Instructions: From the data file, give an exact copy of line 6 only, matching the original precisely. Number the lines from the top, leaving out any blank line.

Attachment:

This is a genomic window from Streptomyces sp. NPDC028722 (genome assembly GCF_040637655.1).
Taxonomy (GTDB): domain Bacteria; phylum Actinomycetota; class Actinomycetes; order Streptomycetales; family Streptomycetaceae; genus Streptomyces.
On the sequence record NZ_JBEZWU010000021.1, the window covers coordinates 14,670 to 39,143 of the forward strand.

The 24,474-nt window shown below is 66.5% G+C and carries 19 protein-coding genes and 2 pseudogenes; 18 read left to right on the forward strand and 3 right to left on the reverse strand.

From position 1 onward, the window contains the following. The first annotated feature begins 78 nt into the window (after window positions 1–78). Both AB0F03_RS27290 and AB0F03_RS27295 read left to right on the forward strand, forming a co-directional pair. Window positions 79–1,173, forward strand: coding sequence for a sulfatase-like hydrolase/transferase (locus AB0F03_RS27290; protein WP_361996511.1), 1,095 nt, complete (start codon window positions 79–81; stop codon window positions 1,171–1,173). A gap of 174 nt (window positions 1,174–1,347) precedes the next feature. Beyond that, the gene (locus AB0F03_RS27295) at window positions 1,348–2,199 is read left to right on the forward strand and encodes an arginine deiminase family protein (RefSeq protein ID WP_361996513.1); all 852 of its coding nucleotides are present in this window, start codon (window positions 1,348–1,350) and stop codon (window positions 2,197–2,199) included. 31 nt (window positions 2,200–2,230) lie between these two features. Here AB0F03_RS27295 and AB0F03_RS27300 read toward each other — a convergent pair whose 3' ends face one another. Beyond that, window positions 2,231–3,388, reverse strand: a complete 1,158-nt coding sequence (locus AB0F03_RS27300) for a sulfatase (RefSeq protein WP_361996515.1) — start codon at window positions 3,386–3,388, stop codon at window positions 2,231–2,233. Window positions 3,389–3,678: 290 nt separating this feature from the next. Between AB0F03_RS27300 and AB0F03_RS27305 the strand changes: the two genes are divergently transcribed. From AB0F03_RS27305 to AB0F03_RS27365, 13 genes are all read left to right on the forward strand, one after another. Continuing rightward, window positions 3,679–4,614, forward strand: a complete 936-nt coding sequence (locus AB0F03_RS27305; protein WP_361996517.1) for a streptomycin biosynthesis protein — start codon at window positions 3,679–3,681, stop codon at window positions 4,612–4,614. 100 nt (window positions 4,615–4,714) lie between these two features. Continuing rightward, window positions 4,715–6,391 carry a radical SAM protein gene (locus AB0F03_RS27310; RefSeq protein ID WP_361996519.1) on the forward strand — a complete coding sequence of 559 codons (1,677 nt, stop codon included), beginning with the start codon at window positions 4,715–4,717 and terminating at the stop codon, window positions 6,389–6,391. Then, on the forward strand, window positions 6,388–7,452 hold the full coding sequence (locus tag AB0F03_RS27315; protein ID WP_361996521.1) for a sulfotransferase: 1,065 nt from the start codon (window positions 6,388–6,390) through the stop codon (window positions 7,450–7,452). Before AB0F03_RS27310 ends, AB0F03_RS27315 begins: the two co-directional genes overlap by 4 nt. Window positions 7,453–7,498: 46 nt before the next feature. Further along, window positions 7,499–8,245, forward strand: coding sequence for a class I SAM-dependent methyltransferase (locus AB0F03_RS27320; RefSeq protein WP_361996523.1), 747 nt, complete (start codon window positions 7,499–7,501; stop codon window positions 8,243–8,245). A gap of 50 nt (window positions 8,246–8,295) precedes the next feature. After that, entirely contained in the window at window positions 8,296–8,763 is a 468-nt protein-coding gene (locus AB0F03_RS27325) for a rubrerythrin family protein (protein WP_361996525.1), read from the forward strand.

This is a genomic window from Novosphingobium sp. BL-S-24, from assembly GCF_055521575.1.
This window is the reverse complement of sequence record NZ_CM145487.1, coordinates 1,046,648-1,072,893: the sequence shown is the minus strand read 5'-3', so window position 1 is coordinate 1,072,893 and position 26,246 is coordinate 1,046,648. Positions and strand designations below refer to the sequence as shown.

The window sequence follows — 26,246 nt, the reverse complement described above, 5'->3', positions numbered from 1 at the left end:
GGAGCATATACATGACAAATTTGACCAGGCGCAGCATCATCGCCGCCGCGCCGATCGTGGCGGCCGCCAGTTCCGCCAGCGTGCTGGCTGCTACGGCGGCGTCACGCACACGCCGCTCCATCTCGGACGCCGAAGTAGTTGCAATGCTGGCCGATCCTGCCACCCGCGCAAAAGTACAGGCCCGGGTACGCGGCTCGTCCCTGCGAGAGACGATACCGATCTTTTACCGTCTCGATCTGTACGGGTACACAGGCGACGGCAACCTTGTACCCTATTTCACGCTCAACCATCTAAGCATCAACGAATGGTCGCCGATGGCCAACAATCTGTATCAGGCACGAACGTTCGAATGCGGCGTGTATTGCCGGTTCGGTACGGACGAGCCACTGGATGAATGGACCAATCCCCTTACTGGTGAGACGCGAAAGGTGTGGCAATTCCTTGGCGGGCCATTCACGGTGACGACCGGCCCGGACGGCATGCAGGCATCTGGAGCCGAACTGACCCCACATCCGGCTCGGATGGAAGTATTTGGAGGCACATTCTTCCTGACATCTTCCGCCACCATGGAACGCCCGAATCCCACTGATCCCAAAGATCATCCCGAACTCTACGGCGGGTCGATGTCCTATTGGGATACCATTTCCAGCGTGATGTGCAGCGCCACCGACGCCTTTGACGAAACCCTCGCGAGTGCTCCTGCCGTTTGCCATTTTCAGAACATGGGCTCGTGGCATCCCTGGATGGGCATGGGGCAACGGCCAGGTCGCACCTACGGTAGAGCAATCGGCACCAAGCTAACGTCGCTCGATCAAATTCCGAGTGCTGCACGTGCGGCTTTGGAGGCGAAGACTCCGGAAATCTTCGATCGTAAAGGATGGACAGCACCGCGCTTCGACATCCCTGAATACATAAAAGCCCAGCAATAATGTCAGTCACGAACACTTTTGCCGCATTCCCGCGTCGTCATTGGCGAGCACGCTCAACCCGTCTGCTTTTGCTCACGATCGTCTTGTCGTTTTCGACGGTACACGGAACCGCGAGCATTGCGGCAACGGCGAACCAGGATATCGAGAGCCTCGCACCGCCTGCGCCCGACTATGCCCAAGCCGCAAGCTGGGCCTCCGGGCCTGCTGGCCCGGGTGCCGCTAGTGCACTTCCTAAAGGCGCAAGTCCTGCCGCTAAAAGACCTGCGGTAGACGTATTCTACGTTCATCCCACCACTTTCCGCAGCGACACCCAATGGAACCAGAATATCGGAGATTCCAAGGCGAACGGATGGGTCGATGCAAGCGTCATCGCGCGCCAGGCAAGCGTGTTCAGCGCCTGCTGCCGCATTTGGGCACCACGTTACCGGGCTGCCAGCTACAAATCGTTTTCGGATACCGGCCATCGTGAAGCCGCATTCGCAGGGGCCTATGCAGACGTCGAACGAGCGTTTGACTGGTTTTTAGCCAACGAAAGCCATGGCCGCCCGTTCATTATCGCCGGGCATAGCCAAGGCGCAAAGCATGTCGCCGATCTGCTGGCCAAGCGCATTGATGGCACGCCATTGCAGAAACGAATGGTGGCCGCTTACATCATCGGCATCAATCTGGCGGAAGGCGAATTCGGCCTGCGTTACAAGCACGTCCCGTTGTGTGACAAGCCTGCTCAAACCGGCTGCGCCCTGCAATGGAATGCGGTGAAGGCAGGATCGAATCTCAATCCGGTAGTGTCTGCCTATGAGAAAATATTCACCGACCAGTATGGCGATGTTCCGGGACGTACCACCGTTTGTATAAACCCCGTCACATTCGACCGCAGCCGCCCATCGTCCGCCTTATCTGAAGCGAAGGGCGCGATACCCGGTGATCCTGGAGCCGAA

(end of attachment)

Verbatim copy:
This is a genomic window from Novosphingobium sp. BL-S-24, from assembly GCF_055521575.1.